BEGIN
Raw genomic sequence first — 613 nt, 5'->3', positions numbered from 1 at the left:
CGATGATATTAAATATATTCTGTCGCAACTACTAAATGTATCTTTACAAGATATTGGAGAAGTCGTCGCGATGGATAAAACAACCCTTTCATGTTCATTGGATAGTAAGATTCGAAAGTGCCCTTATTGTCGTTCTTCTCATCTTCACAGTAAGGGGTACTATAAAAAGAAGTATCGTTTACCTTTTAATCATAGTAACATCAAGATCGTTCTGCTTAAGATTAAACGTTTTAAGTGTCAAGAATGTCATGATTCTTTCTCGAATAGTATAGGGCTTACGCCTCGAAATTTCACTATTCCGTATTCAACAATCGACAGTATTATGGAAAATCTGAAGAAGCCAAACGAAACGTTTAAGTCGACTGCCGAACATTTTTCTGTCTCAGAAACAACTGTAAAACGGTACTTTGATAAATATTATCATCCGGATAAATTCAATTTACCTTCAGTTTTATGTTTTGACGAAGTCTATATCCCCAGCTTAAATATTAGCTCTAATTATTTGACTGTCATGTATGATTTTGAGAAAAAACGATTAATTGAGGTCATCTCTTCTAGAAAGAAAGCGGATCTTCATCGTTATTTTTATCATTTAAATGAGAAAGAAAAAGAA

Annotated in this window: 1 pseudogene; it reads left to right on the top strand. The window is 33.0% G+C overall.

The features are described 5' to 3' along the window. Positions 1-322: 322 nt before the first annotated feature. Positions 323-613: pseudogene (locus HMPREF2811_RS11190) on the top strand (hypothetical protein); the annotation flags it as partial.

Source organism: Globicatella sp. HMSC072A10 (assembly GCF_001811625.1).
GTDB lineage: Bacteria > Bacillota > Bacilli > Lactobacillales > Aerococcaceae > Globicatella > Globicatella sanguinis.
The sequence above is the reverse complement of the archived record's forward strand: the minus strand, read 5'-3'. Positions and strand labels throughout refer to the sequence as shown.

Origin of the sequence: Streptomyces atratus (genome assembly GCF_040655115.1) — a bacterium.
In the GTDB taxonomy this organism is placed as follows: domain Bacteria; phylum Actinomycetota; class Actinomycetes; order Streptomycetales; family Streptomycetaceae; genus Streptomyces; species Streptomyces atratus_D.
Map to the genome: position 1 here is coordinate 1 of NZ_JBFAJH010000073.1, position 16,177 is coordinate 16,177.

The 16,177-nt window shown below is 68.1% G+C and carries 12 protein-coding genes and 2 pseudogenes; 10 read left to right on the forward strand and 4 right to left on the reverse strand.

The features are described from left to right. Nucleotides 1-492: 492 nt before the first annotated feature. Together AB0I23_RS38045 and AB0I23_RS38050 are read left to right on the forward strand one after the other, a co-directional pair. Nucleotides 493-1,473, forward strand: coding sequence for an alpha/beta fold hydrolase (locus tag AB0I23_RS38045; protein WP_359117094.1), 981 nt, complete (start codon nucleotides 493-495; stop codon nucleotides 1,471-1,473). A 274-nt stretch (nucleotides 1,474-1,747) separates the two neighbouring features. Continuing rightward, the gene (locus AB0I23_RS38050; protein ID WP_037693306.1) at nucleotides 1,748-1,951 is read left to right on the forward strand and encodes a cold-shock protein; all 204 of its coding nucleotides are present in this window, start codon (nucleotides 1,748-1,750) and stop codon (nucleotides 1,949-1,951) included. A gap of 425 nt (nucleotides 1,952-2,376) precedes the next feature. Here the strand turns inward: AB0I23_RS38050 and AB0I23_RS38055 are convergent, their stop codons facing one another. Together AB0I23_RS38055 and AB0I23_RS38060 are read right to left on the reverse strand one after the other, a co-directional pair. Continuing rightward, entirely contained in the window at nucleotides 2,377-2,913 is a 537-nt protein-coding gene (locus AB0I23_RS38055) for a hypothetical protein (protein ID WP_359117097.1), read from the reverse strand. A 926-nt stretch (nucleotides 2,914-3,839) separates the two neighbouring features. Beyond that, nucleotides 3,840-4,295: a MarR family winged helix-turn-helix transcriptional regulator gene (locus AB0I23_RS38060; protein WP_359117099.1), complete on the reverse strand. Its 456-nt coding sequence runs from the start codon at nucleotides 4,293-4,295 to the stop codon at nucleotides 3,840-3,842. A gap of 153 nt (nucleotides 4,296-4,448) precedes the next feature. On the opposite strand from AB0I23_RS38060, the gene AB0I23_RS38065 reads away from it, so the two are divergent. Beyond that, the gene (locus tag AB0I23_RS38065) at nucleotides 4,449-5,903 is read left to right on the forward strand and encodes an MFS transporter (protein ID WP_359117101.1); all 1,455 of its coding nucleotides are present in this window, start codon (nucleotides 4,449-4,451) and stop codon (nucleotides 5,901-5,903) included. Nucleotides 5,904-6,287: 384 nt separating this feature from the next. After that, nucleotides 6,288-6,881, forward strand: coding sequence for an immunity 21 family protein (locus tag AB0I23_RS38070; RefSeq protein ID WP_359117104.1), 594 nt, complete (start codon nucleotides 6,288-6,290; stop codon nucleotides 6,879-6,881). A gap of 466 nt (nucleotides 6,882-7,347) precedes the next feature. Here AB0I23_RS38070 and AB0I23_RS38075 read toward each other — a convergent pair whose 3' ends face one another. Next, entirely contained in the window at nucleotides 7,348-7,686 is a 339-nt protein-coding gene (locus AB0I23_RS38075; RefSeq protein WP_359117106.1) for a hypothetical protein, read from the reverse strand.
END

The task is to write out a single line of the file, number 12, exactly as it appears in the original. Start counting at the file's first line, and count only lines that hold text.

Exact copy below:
The features are described from left to right. Nucleotides 1-492: 492 nt before the first annotated feature. Together AB0I23_RS38045 and AB0I23_RS38050 are read left to right on the forward strand one after the other, a co-directional pair. Nucleotides 493-1,473, forward strand: coding sequence for an alpha/beta fold hydrolase (locus tag AB0I23_RS38045; protein WP_359117094.1), 981 nt, complete (start codon nucleotides 493-495; stop codon nucleotides 1,471-1,473). A 274-nt stretch (nucleotides 1,474-1,747) separates the two neighbouring features. Continuing rightward, the gene (locus AB0I23_RS38050; protein ID WP_037693306.1) at nucleotides 1,748-1,951 is read left to right on the forward strand and encodes a cold-shock protein; all 204 of its coding nucleotides are present in this window, start codon (nucleotides 1,748-1,750) and stop codon (nucleotides 1,949-1,951) included. A gap of 425 nt (nucleotides 1,952-2,376) precedes the next feature. Here the strand turns inward: AB0I23_RS38050 and AB0I23_RS38055 are convergent, their stop codons facing one another. Together AB0I23_RS38055 and AB0I23_RS38060 are read right to left on the reverse strand one after the other, a co-directional pair. Continuing rightward, entirely contained in the window at nucleotides 2,377-2,913 is a 537-nt protein-coding gene (locus AB0I23_RS38055) for a hypothetical protein (protein ID WP_359117097.1), read from the reverse strand. A 926-nt stretch (nucleotides 2,914-3,839) separates the two neighbouring features. Beyond that, nucleotides 3,840-4,295: a MarR family winged helix-turn-helix transcriptional regulator gene (locus AB0I23_RS38060; protein WP_359117099.1), complete on the reverse strand. Its 456-nt coding sequence runs from the start codon at nucleotides 4,293-4,295 to the stop codon at nucleotides 3,840-3,842. A gap of 153 nt (nucleotides 4,296-4,448) precedes the next feature. On the opposite strand from AB0I23_RS38060, the gene AB0I23_RS38065 reads away from it, so the two are divergent. Beyond that, the gene (locus tag AB0I23_RS38065) at nucleotides 4,449-5,903 is read left to right on the forward strand and encodes an MFS transporter (protein ID WP_359117101.1); all 1,455 of its coding nucleotides are present in this window, start codon (nucleotides 4,449-4,451) and stop codon (nucleotides 5,901-5,903) included. Nucleotides 5,904-6,287: 384 nt separating this feature from the next. After that, nucleotides 6,288-6,881, forward strand: coding sequence for an immunity 21 family protein (locus tag AB0I23_RS38070; RefSeq protein ID WP_359117104.1), 594 nt, complete (start codon nucleotides 6,288-6,290; stop codon nucleotides 6,879-6,881). A gap of 466 nt (nucleotides 6,882-7,347) precedes the next feature. Here AB0I23_RS38070 and AB0I23_RS38075 read toward each other — a convergent pair whose 3' ends face one another. Next, entirely contained in the window at nucleotides 7,348-7,686 is a 339-nt protein-coding gene (locus AB0I23_RS38075; RefSeq protein WP_359117106.1) for a hypothetical protein, read from the reverse strand.